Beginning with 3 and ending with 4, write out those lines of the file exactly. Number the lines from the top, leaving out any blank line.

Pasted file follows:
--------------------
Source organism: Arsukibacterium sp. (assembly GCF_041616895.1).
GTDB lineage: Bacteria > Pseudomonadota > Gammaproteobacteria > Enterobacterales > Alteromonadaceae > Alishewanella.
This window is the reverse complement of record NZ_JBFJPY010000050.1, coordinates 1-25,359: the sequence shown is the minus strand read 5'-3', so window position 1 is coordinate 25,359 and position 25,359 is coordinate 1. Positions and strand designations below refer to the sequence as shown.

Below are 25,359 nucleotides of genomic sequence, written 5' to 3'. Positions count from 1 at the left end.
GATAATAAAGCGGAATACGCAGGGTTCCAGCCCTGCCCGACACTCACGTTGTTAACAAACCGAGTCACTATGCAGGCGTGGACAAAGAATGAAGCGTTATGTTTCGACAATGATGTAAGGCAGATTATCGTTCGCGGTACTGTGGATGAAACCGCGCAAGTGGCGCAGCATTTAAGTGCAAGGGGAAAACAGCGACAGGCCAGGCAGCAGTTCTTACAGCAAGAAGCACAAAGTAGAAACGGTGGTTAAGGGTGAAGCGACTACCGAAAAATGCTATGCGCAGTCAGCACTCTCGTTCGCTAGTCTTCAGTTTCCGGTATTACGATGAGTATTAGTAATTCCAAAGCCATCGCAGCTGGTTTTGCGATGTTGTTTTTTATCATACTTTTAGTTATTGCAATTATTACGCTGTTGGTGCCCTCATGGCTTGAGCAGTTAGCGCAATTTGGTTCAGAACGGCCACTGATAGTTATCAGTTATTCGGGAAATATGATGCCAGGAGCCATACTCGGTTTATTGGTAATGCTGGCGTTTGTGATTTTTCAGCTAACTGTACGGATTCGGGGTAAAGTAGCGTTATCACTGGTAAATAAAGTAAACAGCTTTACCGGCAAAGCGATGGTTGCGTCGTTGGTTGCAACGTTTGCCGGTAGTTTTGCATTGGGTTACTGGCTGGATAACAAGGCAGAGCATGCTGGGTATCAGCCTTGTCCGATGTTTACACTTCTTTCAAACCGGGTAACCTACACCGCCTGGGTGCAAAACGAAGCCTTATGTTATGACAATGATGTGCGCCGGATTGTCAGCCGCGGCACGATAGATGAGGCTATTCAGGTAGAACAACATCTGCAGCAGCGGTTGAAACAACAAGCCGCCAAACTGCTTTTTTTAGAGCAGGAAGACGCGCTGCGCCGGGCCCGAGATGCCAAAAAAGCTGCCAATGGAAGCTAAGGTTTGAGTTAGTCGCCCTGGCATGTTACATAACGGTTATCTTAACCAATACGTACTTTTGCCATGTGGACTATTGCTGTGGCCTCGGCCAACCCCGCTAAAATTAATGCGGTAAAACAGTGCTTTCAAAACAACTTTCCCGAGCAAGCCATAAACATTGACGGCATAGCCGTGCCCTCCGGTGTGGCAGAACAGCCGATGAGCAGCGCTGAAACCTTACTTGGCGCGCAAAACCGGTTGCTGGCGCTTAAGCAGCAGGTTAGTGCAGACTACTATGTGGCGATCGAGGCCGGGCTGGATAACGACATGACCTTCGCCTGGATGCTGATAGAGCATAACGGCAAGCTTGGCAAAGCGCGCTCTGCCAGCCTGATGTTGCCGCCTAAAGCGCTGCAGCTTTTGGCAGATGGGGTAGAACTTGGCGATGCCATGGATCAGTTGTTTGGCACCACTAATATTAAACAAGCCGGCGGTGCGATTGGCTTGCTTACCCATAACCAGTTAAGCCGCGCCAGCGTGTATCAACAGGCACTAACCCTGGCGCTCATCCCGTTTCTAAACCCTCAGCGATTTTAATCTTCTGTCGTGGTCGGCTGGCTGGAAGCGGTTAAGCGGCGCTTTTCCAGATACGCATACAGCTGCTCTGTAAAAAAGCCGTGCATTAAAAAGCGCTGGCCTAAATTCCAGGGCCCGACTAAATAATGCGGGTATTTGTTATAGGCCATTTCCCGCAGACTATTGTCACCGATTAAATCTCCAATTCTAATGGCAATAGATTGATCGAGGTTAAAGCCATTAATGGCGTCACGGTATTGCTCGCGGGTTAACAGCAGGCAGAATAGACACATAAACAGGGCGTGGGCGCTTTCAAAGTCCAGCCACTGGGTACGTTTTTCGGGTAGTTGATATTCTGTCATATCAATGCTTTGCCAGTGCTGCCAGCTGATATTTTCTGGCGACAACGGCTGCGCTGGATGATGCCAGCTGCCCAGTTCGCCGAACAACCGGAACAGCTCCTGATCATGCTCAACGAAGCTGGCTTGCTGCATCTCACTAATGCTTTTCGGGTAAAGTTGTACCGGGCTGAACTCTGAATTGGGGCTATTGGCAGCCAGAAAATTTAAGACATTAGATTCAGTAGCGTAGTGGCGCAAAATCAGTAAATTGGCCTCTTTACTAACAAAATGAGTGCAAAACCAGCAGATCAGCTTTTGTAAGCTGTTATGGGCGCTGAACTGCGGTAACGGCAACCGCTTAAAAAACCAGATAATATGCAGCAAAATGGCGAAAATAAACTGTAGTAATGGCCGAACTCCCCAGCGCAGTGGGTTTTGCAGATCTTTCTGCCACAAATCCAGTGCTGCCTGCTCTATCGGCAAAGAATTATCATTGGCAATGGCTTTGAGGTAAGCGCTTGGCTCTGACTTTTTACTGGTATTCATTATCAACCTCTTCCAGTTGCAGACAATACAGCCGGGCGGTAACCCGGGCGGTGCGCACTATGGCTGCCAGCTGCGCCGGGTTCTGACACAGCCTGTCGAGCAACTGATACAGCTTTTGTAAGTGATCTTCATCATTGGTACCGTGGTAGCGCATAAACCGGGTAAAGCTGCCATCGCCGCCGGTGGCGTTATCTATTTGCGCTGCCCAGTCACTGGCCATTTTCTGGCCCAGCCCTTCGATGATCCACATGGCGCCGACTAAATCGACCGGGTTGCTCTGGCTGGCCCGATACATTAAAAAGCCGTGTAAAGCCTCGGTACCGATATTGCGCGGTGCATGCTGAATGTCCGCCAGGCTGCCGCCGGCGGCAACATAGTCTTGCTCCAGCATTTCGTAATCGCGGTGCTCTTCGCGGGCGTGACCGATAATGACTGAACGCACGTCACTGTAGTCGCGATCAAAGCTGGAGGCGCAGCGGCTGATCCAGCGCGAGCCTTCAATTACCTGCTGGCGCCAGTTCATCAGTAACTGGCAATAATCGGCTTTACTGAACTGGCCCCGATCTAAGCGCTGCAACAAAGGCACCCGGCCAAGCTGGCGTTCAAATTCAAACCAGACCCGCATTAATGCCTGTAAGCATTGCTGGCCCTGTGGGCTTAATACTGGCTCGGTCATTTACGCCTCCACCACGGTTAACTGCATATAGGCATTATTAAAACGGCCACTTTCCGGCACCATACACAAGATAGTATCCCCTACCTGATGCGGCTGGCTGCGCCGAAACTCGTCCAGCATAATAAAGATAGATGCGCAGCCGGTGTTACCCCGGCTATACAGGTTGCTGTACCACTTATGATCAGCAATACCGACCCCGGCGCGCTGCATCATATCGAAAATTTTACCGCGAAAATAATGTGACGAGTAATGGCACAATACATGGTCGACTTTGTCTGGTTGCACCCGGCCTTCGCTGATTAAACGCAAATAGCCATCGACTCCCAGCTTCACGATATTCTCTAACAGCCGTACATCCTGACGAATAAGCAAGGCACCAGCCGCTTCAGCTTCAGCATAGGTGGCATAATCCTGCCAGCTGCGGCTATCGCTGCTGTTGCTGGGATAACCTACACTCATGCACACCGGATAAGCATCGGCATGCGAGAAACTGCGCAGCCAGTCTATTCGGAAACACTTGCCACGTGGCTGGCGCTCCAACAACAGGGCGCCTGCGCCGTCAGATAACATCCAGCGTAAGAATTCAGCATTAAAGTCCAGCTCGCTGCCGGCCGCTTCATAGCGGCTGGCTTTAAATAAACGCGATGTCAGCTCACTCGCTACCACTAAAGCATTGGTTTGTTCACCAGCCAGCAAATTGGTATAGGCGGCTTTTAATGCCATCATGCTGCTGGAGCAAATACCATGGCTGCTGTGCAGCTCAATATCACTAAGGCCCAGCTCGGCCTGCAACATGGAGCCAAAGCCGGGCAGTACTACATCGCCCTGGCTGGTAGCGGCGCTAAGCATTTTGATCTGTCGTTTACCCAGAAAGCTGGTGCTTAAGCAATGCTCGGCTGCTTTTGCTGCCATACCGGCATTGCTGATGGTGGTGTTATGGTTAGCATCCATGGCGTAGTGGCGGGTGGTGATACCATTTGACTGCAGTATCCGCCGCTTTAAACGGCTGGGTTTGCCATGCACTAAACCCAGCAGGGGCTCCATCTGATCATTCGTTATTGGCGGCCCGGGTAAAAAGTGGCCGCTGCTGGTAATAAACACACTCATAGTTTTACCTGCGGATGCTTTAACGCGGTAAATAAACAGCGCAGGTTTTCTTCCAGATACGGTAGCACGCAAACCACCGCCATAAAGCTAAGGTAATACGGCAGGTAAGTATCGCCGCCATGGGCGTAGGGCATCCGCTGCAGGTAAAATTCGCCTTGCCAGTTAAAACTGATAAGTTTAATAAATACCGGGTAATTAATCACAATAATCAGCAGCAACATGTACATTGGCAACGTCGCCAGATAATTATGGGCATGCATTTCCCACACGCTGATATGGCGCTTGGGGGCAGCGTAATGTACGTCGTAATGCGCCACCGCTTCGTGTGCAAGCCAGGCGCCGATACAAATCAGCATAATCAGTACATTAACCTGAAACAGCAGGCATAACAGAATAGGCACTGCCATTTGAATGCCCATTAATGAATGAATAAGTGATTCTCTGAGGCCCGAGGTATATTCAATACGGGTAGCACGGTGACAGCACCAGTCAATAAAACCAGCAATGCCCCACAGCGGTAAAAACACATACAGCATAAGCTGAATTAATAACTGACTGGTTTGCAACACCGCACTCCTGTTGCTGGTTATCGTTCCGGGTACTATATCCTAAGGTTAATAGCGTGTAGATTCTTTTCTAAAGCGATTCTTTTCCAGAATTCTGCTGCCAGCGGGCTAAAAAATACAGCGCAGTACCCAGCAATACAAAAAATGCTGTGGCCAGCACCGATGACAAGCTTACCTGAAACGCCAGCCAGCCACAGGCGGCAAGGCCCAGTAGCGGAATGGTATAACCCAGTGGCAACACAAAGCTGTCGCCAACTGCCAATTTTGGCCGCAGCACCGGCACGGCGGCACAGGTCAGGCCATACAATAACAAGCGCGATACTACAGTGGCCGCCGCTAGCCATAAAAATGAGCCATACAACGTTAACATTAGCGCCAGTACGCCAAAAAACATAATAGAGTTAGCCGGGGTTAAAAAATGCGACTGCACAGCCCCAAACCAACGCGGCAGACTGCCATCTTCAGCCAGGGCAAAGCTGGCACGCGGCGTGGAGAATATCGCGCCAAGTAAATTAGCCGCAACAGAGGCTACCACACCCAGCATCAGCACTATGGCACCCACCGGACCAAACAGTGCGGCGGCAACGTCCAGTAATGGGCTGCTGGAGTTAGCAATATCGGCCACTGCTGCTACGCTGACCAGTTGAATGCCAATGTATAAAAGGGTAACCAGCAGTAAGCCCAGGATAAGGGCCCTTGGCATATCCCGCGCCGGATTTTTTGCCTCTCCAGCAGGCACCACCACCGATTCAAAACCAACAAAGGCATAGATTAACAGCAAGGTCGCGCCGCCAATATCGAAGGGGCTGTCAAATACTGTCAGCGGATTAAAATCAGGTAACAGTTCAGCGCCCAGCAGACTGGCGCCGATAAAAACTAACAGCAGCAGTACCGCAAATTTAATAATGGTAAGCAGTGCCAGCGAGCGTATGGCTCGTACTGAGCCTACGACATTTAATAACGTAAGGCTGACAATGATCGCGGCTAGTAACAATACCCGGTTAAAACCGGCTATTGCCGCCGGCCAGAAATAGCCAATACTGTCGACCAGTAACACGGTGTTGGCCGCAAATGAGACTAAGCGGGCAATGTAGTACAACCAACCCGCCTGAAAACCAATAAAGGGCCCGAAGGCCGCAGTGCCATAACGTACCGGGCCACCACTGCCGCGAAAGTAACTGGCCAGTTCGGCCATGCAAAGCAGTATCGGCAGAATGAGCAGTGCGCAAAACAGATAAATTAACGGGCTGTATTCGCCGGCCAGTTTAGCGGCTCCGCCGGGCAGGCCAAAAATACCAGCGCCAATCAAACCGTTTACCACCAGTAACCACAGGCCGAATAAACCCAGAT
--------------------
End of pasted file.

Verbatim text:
This window is the reverse complement of record NZ_JBFJPY010000050.1, coordinates 1-25,359: the sequence shown is the minus strand read 5'-3', so window position 1 is coordinate 25,359 and position 25,359 is coordinate 1. Positions and strand designations below refer to the sequence as shown.

Below are 25,359 nucleotides of genomic sequence, written 5' to 3'. Positions count from 1 at the left end.